Tuesday, October 12, 2010

Officemax (NYSE:OMX): Buyout Math Supports a Much Higher Value for OMX - JPM

J.P. Morgan is out with some interesting comments on Officemax (NYSE:OMX) saying the company is a takeover/LBO candidate with potential upside to $28 per share (implying ~100% upside).

- It’s cheap on trough earnings…OMX is trading at 4.3x on an EV/EBITDA basis for 2010 – the lowest in JPM coverage universe and compared to their group average of 7.2x. If one includes OMX’s ~200MM of underfunded pension liability, the multiple would still only be 4.9x. Sales and EBIT rates remain depressed, with their 2010 forecasts 21% and 60% below 2007 levels, respectively. Predicated on mid-single-digit revenue growth in its five-year plan, OMX expects to reach its historical peak EBIT of 3.8% (and OMX has since taken out ~$400MM/550 bps of costs). At this level, EBITDA has the potential to leap from $180MM in 2009 to ~$450MM.

- Ability to restructure. JPM believes that there remains an opportunity to continue to restructure the business – a key selling point to private investors. CEO Sam Duncan’s successful turnaround strategy emerged in 2005 and the current five-year plan builds upon this foundation. Certainly there are questions as to the differences in the underlying assets, but there is a significant gap between OMX and SPLS/ODP in store productivity (OMX 30% and 13% lower, respectively) and to SPLS in margin (1.9%E EBIT in 2010 vs. SPLS 7.1%E).

- Real estate provides real options. With 60% of leases expiring through 2014, OMX has an ample opportunity to 1) right-size the average store size, 2) relocate into higher traffic locations, and/or 3) close a swath of stores (JPM believes that ~10-15% may not be four-wall profitable).

- Multiple exit strategies. JPM sees three potential exit strategies on the back end with a potential public offering or a full/partial sale to SPLS and/or ODP. There has always been a strong appetite for consolidation in the space going back to the FTC’s successful block of SPLS’ attempted acquisition of ODP in the late 1990s. Moreover, with OMX well below its potential earnings, a recovery in sales and margins takes the pressure off the exit multiple. The current sub-5x 2010 valuation compares to historical mid-cycle levels closer to 7x.

- The silly math. If JPM were to assume, let’s say, a 20-25% premium to the current market value, the potential IRRs would be in the 70% to 90% range. While they believe this would likely be moot considering the Board would be unwilling to consider an offer that does not bake in the potential for an economic recovery, it certainly provides a compelling argument for PE investors to look at OMX.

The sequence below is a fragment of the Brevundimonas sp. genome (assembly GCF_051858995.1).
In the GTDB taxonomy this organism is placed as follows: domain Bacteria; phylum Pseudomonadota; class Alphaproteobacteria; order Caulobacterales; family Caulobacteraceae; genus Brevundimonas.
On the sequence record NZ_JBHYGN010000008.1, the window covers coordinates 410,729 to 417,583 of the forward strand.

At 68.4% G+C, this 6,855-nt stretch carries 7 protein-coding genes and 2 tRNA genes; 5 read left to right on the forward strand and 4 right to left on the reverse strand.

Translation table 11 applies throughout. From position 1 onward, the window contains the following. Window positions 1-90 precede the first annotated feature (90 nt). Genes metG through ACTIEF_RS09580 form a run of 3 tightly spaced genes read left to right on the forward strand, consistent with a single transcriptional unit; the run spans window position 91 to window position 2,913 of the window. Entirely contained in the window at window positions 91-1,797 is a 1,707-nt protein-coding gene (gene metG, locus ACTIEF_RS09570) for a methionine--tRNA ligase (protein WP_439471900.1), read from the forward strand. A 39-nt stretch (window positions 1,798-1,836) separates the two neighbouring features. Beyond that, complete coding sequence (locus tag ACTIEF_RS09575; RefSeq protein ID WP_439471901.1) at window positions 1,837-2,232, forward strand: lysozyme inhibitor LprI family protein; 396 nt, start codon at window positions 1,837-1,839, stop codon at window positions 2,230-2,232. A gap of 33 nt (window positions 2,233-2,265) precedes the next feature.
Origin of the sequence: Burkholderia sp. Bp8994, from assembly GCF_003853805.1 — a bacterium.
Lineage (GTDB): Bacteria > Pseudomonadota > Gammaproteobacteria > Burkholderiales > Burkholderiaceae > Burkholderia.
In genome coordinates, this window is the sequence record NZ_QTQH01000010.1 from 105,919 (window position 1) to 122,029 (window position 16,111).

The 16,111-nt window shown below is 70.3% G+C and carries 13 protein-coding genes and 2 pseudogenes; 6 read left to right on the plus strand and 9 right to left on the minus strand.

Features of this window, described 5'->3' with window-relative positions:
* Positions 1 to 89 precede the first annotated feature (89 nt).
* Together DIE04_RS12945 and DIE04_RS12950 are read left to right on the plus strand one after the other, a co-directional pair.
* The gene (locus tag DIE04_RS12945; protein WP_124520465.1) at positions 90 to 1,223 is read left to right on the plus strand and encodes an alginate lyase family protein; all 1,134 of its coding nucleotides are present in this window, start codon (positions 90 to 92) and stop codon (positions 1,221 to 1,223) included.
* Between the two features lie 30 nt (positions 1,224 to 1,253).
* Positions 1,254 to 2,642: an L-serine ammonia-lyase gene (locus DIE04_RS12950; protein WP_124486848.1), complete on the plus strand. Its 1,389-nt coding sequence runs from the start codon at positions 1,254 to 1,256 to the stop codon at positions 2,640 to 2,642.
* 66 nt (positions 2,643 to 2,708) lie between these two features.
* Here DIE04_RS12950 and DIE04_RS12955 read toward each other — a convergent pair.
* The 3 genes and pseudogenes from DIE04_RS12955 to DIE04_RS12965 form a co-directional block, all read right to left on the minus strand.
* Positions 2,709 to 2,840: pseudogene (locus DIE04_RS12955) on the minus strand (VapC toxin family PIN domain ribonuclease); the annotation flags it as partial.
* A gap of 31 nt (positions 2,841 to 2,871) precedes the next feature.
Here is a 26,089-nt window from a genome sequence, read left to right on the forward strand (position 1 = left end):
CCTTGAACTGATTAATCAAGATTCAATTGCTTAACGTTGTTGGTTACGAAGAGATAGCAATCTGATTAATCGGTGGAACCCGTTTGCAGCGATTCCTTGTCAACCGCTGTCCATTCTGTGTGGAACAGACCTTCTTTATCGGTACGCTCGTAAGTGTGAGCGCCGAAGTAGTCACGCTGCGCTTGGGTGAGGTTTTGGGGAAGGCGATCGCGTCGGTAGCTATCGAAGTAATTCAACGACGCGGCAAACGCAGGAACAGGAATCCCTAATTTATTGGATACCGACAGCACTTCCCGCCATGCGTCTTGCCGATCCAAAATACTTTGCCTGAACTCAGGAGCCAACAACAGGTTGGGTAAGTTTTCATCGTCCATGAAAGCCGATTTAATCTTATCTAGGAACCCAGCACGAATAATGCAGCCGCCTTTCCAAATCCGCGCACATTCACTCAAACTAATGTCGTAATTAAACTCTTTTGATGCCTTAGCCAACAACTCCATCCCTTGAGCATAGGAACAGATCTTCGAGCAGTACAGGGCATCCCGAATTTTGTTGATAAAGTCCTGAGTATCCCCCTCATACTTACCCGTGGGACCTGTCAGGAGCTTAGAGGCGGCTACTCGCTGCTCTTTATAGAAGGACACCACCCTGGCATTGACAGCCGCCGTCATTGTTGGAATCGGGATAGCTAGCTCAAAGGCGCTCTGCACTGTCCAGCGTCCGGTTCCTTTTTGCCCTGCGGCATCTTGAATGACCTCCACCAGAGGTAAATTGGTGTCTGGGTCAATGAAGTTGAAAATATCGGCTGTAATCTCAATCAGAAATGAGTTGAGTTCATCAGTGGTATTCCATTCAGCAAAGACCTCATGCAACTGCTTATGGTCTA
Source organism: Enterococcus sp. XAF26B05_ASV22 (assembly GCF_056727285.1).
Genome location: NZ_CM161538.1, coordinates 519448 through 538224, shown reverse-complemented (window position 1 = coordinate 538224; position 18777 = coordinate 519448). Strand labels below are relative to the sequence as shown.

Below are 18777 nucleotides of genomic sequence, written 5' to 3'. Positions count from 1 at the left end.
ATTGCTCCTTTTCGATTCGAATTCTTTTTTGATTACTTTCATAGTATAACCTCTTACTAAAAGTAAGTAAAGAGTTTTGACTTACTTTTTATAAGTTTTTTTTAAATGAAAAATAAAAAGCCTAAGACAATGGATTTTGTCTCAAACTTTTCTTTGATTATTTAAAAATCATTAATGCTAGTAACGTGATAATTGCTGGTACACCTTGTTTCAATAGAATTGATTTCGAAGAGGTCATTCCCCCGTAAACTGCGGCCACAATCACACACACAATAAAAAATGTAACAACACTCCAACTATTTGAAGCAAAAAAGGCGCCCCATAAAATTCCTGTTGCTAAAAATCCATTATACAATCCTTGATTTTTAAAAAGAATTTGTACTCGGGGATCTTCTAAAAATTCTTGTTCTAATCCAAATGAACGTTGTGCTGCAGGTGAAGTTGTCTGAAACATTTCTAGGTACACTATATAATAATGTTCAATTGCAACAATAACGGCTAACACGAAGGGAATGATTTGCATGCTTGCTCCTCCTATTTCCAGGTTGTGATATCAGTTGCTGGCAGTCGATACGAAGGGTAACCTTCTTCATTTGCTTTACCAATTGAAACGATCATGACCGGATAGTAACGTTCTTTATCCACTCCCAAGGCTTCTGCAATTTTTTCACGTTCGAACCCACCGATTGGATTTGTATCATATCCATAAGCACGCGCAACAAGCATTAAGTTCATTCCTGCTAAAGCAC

- 20-25% IRR equates to a $28 takeout. If they use the “rule of thumb” private equity return threshold of 20-25%, under the assumption of a sales acceleration from flat in 2010 to a 3% average growth from 2011-2015 with a 20% average incremental margin, OMX could be bought for $28 (roughly double current levels).

- SPLS and ODP could take a fresh look. If OMX were to begin to garner private interest, SPLS and ODP could be compelled to take a fresh look as well. The synergies are potentially dramatic as OMX’s domestic supply chain costs could essentially be eliminated (perhaps 5-7% of sales), plus there could be overhead reductions of 1-2% and buying synergies of up to 1%.

- Would OMX sell? Among the big issues, this is one of the key questions. Industry players such as ODP CEO Steve Odland have acknowledged the need for long-term consolidation given the potential synergies and fragmented nature of the industry. Indeed, JPM views this as an economies-of-scale business that grew through acquisition and now has a need to right-fit the industry store base. The blocked 1997 SPLS-ODP deal is still brought up in investment circles. It is difficult to know if any minds within OMX have changed (the company has not publicly commented on exploring a possible sale) but the challenges of the recession, uncertainty on the employment outlook, the retirement of Sam Duncan in February 2011, and the right price could be a powerful combination for either a financial or strategic transaction.

Notablecalls: With the recent GYMB deal and Ackman & Vornado going after JCP, JPM's call is going to put OMX in the spotlight today.

I would not rule out a 5-7% move here, barring a market crash.

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